Over 130 hemp operators gave 750 samples during Midwest Hemp Database’s (MHD) first year, a local initiative among a section of universities that concentrates on cannabinoids. The measure was initiated by Illinois University and questioned participants across multiple states on various cultivation practices, and characterized cannabinoids in field samples gathered from last year’s harvest.
MHD also entails non-profits, private laboratories, and other hemp sector participants. It focuses on providing details about agronomic hemp cultivar importance nurtured for cannabinoid yields.
In its recent inaugural report, MHD said that hemp remains to be a new plant in the area, and research about cultivar performance and management practices are still in the budding stage. It added that, without a registered hemp seed, there’s a lot of variability across and within cultivars as well as the genetic sources.
Under the program, producers of hemp submit details about their plants, and researchers evaluate and disseminate that information to the public and other participants. As a reward for participating in the study, farmers get a reduced cannabinoid testing service. MHD noted that the tests offer valuable information to hemp farmers; however, they don’t reinstate compliance testing via federal or national agencies.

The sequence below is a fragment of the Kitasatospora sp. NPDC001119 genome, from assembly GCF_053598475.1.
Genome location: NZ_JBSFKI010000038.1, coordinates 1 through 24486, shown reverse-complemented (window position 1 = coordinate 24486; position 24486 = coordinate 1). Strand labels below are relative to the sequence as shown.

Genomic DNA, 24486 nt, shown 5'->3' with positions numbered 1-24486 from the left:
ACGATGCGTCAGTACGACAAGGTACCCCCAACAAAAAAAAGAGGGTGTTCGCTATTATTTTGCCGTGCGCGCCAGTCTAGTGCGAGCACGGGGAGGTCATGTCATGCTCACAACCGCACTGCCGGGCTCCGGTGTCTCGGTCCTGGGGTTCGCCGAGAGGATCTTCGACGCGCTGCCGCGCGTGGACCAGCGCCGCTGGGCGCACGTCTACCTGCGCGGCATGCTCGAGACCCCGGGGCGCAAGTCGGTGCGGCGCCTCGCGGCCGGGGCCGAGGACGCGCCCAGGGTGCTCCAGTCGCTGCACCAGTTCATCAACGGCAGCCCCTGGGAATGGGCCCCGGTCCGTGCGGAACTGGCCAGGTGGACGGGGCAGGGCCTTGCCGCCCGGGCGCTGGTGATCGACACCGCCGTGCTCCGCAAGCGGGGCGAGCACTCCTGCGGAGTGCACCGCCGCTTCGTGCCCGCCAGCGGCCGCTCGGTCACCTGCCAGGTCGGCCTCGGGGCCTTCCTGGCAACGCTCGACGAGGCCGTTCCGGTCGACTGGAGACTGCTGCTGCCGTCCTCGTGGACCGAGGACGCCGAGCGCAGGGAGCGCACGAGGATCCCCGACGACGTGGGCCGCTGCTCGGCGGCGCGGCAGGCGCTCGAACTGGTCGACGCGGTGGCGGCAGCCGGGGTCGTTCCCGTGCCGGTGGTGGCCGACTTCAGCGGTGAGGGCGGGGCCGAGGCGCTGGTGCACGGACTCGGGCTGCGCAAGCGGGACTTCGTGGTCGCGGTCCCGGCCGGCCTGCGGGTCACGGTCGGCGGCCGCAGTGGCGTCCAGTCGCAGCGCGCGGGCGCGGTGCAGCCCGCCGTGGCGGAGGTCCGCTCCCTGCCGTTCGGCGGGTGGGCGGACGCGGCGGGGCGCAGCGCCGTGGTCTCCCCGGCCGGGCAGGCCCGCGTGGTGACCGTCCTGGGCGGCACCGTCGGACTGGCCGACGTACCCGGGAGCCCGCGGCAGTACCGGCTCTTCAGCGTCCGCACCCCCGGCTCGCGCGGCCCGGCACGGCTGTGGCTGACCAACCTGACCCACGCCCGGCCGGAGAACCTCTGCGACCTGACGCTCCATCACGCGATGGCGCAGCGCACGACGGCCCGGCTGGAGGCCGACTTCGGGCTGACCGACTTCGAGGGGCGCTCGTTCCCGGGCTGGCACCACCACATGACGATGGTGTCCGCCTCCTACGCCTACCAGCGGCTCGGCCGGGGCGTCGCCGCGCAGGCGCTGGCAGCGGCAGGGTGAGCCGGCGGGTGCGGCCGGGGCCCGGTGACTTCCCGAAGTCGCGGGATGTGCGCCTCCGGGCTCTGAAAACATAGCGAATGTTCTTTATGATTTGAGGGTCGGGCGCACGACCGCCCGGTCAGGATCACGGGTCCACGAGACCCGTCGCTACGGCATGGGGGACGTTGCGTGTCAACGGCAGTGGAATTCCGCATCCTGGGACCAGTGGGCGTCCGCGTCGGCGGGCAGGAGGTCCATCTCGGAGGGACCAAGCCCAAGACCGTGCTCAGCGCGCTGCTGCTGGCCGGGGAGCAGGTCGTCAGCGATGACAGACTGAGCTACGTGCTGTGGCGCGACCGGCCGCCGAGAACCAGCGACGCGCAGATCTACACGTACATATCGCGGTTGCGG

Cannabinoid development and agronomic performance tracked in from the participants’ samples allow researchers set up profiles for certain hemp cultivars. Planting methods, yield and flowering, and planting dates are also included in the database. MHD’s data was used to back rule amendments in the USDA final rule.
Last year’s research concluded that:
· Commercial hemp is typically cultivated on minimal acreage (more than 5 acres) and is similar to specialty plants than conventional row plants.
· Most cannabinoid-high hemp cultivated within the Midwest will start flowering in August, proceeding with reproductive growth up to early October.
· Median stripped floral harvest of the varietal entries within the MHD was 1.22lbs. Per plant.